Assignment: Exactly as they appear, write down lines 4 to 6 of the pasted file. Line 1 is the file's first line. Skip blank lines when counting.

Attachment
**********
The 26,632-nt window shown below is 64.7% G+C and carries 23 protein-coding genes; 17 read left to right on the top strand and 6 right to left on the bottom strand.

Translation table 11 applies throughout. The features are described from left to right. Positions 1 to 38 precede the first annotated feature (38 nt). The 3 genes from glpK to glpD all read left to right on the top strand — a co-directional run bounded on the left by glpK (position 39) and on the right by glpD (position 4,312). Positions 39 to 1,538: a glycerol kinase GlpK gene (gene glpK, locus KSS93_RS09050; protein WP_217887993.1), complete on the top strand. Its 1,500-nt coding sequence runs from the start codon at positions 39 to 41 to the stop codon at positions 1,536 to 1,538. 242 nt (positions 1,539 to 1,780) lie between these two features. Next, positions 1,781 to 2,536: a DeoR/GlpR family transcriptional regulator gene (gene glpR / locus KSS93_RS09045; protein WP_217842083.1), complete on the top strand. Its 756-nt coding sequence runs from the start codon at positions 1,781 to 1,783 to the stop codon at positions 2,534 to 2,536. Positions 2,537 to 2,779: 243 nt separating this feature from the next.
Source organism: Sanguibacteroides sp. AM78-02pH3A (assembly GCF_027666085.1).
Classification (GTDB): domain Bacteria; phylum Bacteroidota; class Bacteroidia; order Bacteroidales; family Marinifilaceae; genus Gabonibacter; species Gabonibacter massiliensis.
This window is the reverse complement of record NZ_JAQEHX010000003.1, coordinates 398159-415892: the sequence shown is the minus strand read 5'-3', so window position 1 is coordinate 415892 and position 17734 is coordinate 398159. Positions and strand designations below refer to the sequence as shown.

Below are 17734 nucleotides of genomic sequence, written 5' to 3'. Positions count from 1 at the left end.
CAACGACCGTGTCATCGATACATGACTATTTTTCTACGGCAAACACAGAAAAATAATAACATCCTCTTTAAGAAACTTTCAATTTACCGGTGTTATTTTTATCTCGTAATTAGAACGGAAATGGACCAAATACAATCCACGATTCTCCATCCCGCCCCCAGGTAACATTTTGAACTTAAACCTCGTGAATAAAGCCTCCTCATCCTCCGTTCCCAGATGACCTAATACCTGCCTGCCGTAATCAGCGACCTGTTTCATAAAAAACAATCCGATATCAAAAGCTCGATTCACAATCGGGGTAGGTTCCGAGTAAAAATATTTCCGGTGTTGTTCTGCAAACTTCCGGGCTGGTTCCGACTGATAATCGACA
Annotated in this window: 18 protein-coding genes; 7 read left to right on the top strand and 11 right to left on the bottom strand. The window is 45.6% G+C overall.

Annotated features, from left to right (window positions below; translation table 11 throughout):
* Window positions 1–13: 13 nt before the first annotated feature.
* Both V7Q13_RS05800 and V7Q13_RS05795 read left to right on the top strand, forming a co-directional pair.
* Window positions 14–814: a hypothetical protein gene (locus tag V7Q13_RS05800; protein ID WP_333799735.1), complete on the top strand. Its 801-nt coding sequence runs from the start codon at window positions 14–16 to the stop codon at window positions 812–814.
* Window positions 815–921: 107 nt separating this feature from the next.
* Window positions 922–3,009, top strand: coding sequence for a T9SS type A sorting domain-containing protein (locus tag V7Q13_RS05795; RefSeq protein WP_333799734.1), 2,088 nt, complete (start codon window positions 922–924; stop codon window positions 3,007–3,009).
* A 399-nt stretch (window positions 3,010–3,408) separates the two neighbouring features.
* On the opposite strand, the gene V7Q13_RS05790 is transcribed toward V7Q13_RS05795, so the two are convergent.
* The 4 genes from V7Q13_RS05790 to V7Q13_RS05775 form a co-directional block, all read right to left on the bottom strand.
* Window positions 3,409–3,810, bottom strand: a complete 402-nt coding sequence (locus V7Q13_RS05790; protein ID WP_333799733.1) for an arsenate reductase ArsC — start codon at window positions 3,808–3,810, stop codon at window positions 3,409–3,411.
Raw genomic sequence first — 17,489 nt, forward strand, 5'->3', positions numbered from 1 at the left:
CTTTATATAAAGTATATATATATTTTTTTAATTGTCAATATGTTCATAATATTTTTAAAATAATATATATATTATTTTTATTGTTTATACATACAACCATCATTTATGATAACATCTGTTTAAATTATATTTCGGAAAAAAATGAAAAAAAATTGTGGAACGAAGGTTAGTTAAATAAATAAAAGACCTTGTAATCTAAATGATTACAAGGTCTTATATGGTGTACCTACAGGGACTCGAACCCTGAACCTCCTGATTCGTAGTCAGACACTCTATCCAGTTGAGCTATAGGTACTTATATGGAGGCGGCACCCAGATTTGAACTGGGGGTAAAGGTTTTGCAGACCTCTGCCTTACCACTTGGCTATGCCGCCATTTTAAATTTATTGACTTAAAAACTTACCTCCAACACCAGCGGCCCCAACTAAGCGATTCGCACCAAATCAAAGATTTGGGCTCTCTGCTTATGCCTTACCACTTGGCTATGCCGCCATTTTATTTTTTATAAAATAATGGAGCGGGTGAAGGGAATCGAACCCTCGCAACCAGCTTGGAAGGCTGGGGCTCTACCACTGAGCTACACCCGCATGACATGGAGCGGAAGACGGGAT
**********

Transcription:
Classification (GTDB): domain Bacteria; phylum Bacteroidota; class Bacteroidia; order Bacteroidales; family Marinifilaceae; genus Gabonibacter; species Gabonibacter massiliensis.
This window is the reverse complement of record NZ_JAQEHX010000003.1, coordinates 398159-415892: the sequence shown is the minus strand read 5'-3', so window position 1 is coordinate 415892 and position 17734 is coordinate 398159. Positions and strand designations below refer to the sequence as shown.

Below are 17734 nucleotides of genomic sequence, written 5' to 3'. Positions count from 1 at the left end.